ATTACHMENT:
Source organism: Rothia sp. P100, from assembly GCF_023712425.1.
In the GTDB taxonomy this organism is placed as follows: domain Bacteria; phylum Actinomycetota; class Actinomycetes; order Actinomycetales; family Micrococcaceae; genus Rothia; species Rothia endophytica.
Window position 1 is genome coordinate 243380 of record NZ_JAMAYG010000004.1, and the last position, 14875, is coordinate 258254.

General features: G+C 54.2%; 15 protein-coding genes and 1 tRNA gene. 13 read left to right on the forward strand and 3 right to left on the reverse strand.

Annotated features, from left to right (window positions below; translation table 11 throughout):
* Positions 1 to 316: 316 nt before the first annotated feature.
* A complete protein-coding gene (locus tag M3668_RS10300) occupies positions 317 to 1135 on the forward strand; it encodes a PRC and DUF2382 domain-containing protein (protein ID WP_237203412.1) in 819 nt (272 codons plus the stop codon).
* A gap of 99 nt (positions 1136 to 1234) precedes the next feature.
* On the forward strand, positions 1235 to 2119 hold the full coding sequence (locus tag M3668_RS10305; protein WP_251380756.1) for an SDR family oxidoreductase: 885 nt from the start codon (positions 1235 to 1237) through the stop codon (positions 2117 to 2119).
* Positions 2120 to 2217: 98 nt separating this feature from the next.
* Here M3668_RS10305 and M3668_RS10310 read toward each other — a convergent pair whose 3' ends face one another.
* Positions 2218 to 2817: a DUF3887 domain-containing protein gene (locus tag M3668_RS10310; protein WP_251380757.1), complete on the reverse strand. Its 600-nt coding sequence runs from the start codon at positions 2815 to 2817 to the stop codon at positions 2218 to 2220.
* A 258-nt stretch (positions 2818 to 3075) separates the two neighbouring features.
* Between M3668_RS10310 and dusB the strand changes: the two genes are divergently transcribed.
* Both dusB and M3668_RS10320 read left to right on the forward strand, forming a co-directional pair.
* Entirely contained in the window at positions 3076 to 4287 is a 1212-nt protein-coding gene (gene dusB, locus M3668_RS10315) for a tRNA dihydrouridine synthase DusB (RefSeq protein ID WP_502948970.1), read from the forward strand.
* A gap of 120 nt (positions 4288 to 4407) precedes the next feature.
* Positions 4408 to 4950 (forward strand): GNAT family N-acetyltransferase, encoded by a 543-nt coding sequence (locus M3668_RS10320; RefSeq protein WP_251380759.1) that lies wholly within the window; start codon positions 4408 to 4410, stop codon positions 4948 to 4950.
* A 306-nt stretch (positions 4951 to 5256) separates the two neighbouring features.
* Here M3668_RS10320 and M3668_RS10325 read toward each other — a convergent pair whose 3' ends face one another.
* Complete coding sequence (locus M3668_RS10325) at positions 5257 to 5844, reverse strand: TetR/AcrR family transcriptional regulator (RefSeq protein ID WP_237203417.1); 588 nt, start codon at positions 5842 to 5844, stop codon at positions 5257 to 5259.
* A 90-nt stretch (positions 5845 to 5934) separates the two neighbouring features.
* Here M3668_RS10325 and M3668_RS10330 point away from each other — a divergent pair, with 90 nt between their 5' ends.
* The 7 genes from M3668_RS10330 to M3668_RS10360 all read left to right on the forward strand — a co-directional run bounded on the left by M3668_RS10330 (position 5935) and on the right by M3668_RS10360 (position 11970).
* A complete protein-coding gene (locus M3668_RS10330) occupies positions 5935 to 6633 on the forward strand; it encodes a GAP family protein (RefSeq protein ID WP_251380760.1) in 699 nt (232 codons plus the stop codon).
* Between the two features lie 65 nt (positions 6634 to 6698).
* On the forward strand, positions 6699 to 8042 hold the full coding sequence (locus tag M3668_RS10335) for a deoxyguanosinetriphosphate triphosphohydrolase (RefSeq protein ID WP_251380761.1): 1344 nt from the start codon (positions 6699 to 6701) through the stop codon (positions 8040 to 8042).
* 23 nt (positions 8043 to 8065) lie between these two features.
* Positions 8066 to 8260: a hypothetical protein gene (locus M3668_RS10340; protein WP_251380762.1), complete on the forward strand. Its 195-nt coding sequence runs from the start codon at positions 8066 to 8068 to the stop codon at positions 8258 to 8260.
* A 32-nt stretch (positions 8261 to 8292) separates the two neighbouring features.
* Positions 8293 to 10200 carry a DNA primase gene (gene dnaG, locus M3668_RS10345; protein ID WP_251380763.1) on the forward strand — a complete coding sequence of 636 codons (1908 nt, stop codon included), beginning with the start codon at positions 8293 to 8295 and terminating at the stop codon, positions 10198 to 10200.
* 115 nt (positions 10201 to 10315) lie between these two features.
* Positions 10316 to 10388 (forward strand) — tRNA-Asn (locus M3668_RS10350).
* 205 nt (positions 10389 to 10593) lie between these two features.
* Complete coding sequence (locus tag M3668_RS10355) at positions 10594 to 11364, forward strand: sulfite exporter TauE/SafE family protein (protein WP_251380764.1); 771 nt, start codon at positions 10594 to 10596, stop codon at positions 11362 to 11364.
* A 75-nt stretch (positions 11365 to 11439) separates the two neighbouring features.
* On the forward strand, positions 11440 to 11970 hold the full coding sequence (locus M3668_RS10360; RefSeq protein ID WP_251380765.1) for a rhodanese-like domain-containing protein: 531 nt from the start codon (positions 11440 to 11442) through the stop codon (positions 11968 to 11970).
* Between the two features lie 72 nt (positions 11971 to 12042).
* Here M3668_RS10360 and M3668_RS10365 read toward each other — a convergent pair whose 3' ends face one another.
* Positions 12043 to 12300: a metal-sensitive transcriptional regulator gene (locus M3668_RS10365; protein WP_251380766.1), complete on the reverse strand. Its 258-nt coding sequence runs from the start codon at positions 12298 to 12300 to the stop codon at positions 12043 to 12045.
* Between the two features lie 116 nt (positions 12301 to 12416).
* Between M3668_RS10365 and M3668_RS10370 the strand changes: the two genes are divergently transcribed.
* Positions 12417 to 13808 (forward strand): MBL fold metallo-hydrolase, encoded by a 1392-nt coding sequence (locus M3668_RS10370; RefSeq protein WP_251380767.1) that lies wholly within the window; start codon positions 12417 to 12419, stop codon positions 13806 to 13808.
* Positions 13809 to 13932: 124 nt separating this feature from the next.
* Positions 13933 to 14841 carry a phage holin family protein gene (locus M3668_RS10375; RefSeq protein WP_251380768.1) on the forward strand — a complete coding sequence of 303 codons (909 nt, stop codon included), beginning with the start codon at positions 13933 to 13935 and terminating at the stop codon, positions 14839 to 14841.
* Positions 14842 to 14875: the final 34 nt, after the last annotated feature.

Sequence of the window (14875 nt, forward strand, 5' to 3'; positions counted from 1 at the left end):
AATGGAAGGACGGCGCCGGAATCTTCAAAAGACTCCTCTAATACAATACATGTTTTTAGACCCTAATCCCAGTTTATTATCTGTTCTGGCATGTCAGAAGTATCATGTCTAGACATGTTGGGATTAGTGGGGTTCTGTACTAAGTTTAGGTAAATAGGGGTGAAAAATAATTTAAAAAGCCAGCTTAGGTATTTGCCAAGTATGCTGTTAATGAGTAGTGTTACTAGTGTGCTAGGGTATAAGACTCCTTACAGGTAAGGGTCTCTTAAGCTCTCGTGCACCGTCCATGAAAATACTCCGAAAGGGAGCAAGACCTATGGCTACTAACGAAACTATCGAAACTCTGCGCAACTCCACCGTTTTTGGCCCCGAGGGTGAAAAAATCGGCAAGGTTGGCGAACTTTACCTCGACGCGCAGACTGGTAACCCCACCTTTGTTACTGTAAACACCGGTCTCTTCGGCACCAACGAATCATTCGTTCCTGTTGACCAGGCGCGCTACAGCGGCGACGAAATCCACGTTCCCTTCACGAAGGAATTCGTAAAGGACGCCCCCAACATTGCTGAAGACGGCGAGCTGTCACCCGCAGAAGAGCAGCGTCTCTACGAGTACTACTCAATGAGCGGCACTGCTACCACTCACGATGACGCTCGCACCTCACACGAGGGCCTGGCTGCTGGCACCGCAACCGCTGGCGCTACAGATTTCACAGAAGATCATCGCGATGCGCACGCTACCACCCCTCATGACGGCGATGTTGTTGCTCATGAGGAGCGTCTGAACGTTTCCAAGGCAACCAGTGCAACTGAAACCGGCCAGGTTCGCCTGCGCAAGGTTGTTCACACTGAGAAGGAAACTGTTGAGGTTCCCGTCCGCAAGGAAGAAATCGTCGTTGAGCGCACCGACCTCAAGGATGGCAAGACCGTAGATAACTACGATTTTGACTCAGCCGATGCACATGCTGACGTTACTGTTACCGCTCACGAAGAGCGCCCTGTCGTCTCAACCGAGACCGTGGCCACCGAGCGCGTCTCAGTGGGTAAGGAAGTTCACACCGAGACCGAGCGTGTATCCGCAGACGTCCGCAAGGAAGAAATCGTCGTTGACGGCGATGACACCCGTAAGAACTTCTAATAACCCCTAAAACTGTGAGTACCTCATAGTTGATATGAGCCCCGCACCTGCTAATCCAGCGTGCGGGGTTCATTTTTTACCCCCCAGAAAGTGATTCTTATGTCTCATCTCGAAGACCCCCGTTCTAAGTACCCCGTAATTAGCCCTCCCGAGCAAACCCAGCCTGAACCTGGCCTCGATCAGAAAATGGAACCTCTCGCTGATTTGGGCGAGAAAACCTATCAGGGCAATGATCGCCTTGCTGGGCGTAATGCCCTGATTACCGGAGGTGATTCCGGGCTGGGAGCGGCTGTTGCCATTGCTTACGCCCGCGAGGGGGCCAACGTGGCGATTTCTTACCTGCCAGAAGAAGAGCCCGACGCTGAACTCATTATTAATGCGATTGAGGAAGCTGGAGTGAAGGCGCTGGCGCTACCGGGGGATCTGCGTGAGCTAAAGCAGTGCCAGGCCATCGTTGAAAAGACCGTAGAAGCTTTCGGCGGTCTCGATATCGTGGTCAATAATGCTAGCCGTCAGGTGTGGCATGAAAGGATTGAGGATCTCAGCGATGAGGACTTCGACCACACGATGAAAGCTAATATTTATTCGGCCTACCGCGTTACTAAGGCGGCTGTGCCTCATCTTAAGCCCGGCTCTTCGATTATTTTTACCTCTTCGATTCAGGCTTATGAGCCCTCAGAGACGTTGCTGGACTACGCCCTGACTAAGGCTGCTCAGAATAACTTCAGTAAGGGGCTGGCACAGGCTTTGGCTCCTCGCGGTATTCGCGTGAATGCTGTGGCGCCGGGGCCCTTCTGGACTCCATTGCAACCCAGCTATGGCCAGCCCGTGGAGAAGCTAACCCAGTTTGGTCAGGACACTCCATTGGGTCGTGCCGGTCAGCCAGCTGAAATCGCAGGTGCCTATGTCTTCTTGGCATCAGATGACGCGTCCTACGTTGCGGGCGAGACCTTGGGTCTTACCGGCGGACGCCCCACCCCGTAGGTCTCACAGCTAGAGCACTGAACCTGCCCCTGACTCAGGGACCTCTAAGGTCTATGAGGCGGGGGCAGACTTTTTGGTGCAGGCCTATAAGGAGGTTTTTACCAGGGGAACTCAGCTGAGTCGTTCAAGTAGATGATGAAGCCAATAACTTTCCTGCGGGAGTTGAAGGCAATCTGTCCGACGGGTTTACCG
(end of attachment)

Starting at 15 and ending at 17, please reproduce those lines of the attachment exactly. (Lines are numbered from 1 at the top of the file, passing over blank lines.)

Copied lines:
* Both dusB and M3668_RS10320 read left to right on the forward strand, forming a co-directional pair.
* Entirely contained in the window at positions 3076 to 4287 is a 1212-nt protein-coding gene (gene dusB, locus M3668_RS10315) for a tRNA dihydrouridine synthase DusB (RefSeq protein ID WP_502948970.1), read from the forward strand.
* A gap of 120 nt (positions 4288 to 4407) precedes the next feature.